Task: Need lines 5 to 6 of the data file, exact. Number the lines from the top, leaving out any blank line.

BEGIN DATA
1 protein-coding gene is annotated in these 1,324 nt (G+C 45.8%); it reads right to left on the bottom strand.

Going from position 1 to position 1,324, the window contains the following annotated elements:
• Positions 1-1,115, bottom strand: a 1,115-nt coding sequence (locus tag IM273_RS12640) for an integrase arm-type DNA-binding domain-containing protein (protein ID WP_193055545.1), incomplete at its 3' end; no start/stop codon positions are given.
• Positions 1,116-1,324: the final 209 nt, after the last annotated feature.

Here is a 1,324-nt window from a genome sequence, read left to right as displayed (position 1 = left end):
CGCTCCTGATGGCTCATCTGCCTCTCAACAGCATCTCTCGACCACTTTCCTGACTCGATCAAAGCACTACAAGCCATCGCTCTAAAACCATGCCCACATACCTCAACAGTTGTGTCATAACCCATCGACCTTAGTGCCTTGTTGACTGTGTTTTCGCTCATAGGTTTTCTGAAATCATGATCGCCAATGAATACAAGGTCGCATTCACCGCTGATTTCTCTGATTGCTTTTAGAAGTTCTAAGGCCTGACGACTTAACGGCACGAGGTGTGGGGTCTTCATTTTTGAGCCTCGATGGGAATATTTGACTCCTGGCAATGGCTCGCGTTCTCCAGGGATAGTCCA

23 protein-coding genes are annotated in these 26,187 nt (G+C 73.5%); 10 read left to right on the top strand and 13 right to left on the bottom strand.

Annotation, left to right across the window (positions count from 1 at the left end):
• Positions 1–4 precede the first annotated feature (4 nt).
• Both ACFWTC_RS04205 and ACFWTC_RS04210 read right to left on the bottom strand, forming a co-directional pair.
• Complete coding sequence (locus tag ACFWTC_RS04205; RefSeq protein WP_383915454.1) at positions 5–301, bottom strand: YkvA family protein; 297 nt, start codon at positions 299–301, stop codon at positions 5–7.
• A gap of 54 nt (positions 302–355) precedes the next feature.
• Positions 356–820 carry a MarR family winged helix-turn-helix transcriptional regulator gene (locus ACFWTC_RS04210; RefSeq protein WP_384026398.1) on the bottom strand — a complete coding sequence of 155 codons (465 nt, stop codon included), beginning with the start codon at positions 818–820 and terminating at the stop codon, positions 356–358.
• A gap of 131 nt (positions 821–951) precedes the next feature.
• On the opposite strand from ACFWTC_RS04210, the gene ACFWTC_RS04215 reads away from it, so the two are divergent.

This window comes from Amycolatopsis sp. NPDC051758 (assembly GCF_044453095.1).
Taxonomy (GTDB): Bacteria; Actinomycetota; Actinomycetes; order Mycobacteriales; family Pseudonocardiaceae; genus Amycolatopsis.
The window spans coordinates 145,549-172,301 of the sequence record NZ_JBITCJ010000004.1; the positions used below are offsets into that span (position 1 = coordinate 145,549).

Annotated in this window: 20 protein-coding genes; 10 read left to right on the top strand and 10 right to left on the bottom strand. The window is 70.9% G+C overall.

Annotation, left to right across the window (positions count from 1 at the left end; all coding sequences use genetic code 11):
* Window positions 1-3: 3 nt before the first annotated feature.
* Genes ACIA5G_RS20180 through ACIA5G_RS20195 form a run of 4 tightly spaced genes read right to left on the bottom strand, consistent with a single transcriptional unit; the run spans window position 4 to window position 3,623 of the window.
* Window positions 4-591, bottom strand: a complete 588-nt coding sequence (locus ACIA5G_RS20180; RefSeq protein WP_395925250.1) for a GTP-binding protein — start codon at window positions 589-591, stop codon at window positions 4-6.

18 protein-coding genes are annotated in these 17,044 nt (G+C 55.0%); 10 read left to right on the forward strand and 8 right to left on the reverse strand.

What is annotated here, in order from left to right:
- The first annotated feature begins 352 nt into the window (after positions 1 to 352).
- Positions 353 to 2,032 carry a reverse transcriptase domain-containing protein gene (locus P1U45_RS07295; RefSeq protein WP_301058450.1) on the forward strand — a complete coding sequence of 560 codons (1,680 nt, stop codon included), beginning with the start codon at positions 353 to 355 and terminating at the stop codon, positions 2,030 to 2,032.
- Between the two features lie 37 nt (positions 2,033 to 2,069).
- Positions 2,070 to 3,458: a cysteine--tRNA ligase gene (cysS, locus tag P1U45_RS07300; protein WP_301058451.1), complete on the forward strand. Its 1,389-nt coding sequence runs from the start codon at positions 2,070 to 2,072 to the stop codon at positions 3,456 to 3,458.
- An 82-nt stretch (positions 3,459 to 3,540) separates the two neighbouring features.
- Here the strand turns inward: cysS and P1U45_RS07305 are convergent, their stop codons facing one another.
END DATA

Here is a 1,324-nt window from a genome sequence, read left to right as displayed (position 1 = left end):
CGCTCCTGATGGCTCATCTGCCTCTCAACAGCATCTCTCGACCACTTTCCTGACTCGATCAAAGCACTACAAGCCATCGCTCTAAAACCATGCCCACATACCTCAACAGTTGTGTCATAACCCATCGACCTTAGTGCCTTGTTGACTGTGTTTTCGCTCATAGGTTTTCTGAAATCATGATCGCCAATGAATACAAGGTCGCATTCACCGCTGATTTCTCTGATTGCTTTTAGAAGTTCTAAGGCCTGACGACTTAACGGCACGAGGTGTGGGGTCTTCATTTTTGAGCCTCGATGGGAATATTTGACTCCTGGCAATGGCTCGCGTTCTCCAGGGATAGTCCA